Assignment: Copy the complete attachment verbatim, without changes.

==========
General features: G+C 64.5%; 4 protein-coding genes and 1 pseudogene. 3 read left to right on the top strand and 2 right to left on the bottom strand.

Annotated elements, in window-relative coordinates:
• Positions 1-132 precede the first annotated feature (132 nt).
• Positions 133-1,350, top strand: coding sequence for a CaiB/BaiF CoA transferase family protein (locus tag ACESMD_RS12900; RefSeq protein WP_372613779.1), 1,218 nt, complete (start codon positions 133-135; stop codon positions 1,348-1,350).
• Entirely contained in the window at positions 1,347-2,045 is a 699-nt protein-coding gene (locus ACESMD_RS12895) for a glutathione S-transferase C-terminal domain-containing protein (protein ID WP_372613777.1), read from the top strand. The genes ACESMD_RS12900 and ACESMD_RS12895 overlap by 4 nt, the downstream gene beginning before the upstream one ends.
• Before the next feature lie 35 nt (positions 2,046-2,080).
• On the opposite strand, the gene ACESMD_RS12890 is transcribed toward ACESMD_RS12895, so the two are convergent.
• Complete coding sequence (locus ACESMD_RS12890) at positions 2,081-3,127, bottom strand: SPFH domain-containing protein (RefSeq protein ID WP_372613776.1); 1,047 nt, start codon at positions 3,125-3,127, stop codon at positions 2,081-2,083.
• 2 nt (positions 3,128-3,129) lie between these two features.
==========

General features: G+C 64.5%; 4 protein-coding genes and 1 pseudogene. 3 read left to right on the top strand and 2 right to left on the bottom strand.

Annotated elements, in window-relative coordinates:
• Positions 1-132 precede the first annotated feature (132 nt).
• Positions 133-1,350, top strand: coding sequence for a CaiB/BaiF CoA transferase family protein (locus tag ACESMD_RS12900; RefSeq protein WP_372613779.1), 1,218 nt, complete (start codon positions 133-135; stop codon positions 1,348-1,350).
• Entirely contained in the window at positions 1,347-2,045 is a 699-nt protein-coding gene (locus ACESMD_RS12895) for a glutathione S-transferase C-terminal domain-containing protein (protein ID WP_372613777.1), read from the top strand. The genes ACESMD_RS12900 and ACESMD_RS12895 overlap by 4 nt, the downstream gene beginning before the upstream one ends.
• Before the next feature lie 35 nt (positions 2,046-2,080).
• On the opposite strand, the gene ACESMD_RS12890 is transcribed toward ACESMD_RS12895, so the two are convergent.
• Complete coding sequence (locus ACESMD_RS12890) at positions 2,081-3,127, bottom strand: SPFH domain-containing protein (RefSeq protein ID WP_372613776.1); 1,047 nt, start codon at positions 3,125-3,127, stop codon at positions 2,081-2,083.
• 2 nt (positions 3,128-3,129) lie between these two features.